Herpetiform canker sores appear as small clusters of pin-head-sized sores. They account for less than 5% of canker sores. Sometimes they can merge into one major canker sore.
How to treat canker sores
Most canker sores resolve on their own in a few days or weeks. Even so, they are quite painful so you might want to speed up the healing process. Rinsing your mouth with warm, salty water can be an effective home remedy. Your pharmacy will have over-the-counter gels and ointments that help relieve pain and reduce inflammation. In severe cases, your doctor might prescribe antibiotics or recommend cauterizing the sore to remove damaged tissue and keep the infection from spreading.
How can I prevent canker sores?
There is no sure-fire way to prevent canker sores. Anyone can get them, although there is some evidence that susceptibility may run in families. To lower your chances of developing mouth ulcers, eat a balanced diet, avoid ingesting very acidic foods, and quit smoking. Tissue damage (like accidentally biting the inside of your cheek) can develop into a mouth ulcer, so be gentle with yourself. If wearing braces or a mouth guard or grinding your teeth regularly causes soft tissue damage in your mouth, ask your dentist to help you find a solution.
Who is most prone to mouth ulcers?
people in their twenties
women in the pre-menstrual phase of their cycle
smokers and heavy drinkers
people experiencing a lot of stress
people suffering from conditions that suppress the immune system, such as Lupus, Behcet’s disease, Celiac disease, Ulcerative colitis, Crohn’s disease, or AIDS
Inflammation of the gums, or gingivitis, is caused by bacterial overgrowth. Your gums may be a little swollen in places and can bleed when you brush or floss. If left untreated, gingivitis can progress into a more serious form of gum disease, or periodontitis. This is when the infection reaches the tissue and bone that hold your teeth in place.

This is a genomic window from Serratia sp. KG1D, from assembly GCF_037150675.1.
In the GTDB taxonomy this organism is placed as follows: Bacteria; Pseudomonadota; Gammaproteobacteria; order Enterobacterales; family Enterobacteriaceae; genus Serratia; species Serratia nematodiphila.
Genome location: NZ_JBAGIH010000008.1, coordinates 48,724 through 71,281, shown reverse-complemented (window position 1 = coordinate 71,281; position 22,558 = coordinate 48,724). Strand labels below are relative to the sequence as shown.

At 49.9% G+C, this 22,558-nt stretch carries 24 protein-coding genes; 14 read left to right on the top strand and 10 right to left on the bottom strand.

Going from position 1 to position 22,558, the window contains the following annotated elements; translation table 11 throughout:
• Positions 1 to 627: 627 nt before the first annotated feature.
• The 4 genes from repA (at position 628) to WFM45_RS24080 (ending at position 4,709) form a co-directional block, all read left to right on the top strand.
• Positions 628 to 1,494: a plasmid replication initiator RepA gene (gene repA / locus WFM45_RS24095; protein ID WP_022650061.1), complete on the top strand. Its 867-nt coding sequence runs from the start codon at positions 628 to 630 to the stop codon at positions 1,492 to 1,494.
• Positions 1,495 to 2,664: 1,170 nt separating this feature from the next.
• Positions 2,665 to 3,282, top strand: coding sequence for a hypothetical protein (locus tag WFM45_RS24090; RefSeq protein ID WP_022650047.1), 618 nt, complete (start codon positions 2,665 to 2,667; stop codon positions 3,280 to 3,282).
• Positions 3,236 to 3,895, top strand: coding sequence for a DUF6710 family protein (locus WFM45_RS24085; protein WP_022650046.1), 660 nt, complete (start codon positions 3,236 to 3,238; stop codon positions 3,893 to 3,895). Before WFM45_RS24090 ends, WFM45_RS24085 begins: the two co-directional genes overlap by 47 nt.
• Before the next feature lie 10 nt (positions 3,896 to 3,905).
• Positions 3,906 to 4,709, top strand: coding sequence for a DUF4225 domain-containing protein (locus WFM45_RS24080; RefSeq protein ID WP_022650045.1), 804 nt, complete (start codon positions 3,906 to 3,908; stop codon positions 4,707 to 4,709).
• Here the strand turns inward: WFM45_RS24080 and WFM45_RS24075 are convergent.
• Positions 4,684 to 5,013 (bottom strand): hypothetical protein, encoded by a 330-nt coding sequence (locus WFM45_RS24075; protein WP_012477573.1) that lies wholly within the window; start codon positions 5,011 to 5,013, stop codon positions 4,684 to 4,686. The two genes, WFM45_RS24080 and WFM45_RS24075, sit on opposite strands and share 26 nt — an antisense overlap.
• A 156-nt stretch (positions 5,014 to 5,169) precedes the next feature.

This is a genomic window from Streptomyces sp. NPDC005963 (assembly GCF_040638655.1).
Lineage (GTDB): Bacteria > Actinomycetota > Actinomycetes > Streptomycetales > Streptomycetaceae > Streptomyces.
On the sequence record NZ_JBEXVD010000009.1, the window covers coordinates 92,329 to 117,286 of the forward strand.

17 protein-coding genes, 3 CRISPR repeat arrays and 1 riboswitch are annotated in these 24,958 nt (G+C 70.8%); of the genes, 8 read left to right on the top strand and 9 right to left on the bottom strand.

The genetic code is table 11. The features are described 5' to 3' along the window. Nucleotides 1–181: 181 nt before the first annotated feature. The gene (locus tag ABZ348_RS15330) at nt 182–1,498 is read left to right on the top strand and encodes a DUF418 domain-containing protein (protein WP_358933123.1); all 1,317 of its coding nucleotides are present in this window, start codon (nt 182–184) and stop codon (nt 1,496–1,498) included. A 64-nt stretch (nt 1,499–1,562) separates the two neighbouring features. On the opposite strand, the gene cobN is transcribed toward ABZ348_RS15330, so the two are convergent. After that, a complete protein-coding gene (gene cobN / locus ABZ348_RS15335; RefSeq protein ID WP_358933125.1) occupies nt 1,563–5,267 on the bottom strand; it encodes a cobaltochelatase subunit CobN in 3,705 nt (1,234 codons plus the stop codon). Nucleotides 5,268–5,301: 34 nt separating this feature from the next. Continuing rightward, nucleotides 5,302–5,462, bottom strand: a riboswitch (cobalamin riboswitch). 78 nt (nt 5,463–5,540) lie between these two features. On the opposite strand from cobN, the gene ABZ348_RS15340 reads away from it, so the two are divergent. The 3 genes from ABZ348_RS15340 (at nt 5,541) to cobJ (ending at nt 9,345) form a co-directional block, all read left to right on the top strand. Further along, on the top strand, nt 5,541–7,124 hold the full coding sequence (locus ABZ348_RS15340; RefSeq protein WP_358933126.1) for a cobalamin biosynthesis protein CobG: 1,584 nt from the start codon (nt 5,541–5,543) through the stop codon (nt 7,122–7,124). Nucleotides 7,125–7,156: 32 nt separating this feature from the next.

What causes unhealthy gums?
Overaccumulation of plaque makes the gums to recede, creating pockets that are difficult to clean. Plaque-filled crevices like these are a perfect breeding ground for bacteria. If the condition continues to progress, the gums can be damaged, and some teeth may fall out. On the other hand, when treated early, gingivitis is entirely reversible.
Symptoms of gum disease
Bleeding gums. This is the earliest and most common symptom. Inflamed gums bleed easily from brushing or flossing; in more serious cases, just chewing food can make them bleed.
Red and swollen gums. Healthy gums are firm and pink; the colour can vary slightly from person to person.
Gum pockets develop and become bigger.
Bad breath or a strange taste in the mouth.
Loose teeth. If left untreated, gum disease is the most common reason for tooth loss.
How can I prevent gum inflammation?
The best way to avoid gingivitis and periodontitis is to brush your teeth gently and thoroughly at least twice every day. Flossing is also imperative. Sometimes people avoid flossing because it makes their gums bleed, however having tender gums means inflammation is already present. The best way to get them back to normal is to remove the plaque and thus the bacteria doing the damage—this means flossing. If flossing is too painful or causes a lot of bleeding, try using a water-pick or air-flosser; these devices project a strong and targeted stream of air or water that effectively cleans in between your teeth and removes plaque.